Background: The risk of cardiovascular disease rises as systolic blood pressure increases in patients with type 2 diabetes mellitus. Current guidelines from the Seventh Report of the Joint National Committee on Prevention, Detection, Evaluation, and Treatment of High Blood Pressure advise lowering systolic blood pressure to less than 130 mm Hg in patients with diabetes; however, there is little evidence to indicate that this improves clinical outcomes. The Action to Control Cardiovascular Risk in Diabetes (ACCORD) Study Group evaluated the effects of intensive blood pressure control on cardiovascular events in patients with diabetes.
The Study: A total of 4,733 patients with type 2 diabetes were randomized to one of two blood pressure control groups: intensive therapy (target systolic blood pressure of less than 120 mm Hg) or a control group (target systolic blood pressure of less than 140 mm Hg). Patients were followed for an average of 4.7 years. Blood pressure was managed using standard antihypertensive agents, but no specific strategy was enforced. The primary outcome was a composite of the first occurrence of a major fatal or nonfatal cardiovascular event (i.e., myocardial infarction or stroke). Various secondary outcomes (i.e., separate assessments for myocardial infarction, stroke, congestive heart failure, and all-cause mortality) also were evaluated.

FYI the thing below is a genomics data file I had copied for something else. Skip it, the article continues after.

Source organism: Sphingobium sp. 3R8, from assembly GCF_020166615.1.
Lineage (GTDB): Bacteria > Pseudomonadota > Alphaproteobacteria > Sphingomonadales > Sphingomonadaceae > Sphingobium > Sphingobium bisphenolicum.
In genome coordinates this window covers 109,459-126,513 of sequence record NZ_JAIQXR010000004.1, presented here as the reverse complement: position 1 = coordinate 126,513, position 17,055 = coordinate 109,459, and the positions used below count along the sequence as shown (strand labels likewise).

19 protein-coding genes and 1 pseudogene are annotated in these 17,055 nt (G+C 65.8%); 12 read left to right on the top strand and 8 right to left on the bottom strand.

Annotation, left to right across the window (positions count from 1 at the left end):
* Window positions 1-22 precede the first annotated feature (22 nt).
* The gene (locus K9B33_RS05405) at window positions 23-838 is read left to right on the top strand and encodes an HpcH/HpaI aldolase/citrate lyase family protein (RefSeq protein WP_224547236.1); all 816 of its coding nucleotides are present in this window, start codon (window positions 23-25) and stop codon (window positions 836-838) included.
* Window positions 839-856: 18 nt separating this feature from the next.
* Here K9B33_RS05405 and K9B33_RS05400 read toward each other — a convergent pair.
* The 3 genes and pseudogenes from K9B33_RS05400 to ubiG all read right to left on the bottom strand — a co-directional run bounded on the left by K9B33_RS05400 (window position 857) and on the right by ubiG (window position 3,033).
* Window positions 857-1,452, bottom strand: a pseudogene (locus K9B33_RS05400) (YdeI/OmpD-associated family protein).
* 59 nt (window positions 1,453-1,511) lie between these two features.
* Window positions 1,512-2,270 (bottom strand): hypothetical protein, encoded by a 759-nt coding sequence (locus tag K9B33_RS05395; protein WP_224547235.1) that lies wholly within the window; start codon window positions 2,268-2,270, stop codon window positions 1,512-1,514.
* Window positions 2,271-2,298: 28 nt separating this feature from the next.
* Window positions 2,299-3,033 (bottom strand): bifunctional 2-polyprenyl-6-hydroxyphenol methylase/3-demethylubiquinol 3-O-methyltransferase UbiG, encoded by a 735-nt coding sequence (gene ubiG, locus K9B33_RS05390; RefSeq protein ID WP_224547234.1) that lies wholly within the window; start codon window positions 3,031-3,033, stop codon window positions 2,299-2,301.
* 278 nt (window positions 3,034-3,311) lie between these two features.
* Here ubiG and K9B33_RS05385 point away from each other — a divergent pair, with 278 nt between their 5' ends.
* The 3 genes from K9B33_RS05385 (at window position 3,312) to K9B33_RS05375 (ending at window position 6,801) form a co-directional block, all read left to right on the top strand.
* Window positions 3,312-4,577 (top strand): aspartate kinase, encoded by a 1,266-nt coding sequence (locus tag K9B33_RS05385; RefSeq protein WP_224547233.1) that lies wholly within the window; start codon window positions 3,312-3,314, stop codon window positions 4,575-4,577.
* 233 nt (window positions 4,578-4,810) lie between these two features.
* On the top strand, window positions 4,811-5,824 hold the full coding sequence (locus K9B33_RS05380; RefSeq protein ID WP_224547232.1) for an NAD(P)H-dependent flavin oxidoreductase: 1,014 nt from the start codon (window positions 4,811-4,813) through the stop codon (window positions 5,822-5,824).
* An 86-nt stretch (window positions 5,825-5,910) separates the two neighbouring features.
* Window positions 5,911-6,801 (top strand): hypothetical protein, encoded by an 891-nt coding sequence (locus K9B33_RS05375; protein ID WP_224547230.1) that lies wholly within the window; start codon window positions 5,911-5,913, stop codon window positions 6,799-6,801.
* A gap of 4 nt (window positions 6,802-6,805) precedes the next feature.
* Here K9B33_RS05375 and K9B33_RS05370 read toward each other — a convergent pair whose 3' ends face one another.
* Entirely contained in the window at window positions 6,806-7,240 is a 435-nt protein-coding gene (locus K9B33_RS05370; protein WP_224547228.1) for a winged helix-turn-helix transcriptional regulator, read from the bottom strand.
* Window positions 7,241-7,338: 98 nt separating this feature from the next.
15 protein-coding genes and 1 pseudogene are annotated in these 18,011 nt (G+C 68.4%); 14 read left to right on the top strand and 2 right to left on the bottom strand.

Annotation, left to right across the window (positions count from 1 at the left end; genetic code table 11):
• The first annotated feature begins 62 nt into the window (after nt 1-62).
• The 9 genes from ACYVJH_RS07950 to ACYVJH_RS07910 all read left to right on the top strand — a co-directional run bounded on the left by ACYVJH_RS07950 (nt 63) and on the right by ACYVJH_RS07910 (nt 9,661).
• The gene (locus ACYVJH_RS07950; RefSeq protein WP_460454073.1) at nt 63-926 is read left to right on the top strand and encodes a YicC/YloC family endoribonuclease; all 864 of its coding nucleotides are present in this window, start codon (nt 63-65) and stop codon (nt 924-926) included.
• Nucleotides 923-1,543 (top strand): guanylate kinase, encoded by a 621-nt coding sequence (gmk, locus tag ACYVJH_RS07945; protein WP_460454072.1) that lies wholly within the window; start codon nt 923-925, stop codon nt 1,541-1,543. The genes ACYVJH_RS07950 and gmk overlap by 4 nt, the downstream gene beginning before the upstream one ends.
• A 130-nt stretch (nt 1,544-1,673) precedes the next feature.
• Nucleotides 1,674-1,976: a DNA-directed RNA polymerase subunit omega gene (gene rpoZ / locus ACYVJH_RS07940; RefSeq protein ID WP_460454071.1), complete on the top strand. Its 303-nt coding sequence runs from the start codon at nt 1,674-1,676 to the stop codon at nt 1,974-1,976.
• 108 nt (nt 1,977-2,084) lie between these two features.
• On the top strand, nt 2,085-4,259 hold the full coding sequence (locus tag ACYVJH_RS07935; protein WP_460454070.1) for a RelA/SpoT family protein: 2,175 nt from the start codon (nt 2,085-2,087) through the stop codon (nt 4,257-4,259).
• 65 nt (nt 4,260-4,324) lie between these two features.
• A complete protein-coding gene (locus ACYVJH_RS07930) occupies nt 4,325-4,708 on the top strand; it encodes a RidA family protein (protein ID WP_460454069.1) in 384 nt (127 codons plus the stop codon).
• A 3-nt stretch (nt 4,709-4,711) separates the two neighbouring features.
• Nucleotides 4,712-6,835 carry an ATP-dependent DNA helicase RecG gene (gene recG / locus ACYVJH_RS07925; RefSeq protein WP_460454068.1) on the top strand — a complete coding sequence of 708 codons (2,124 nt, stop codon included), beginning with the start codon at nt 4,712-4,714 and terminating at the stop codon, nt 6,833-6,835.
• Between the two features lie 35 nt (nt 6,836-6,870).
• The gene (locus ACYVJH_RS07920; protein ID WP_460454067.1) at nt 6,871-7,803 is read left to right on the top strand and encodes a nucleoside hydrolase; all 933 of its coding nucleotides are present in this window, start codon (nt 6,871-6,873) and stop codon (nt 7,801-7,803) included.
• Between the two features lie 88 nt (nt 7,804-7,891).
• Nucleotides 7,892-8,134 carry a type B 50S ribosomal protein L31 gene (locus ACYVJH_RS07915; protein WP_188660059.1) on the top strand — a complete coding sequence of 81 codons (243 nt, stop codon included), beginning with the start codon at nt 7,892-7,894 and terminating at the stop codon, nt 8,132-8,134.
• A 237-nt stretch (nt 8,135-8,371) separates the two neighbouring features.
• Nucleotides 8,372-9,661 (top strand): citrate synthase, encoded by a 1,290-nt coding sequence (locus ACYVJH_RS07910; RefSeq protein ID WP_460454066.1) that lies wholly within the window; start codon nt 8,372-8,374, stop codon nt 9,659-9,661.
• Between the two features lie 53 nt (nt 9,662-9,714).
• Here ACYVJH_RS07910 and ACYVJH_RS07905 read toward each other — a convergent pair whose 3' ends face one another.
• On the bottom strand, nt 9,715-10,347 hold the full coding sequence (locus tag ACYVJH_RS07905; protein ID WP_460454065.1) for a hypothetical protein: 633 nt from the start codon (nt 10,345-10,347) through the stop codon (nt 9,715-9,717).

Results: Baseline traits between groups were similar, including initial blood pressure and incidence of previous cardiovascular events. No significant difference in the primary outcome was noted between groups, despite the intensive treatment group maintaining significantly lower blood pressure than the control group (mean blood pressures: 119.3/64.4 mm Hg versus 133.5/70.5 mm Hg, respectively). Most secondary outcomes showed no differences between groups, including all-cause or cardiovascular-related mortality, congestive heart failure, or myocardial infarction. However, the intensive therapy group had a lower incidence of total strokes than did the control group (0.32 versus 0.53 percent per year, respectively; hazard ratio = 0.59; P = .01) and nonfatal strokes (0.30 versus 0.47 percent per year, respectively; hazard ratio = 0.63; P = .03).
Conclusion: The authors conclude that a more stringent blood pressure goal for patients with type 2 diabetes does not significantly reduce the primary cardiovascular outcome or most secondary outcomes compared with standard blood pressure goals. In this study, the number of total and nonfatal strokes was lower in the intensive therapy group, although the clinical benefit was limited (number needed to treat = 89 for five years to prevent one stroke).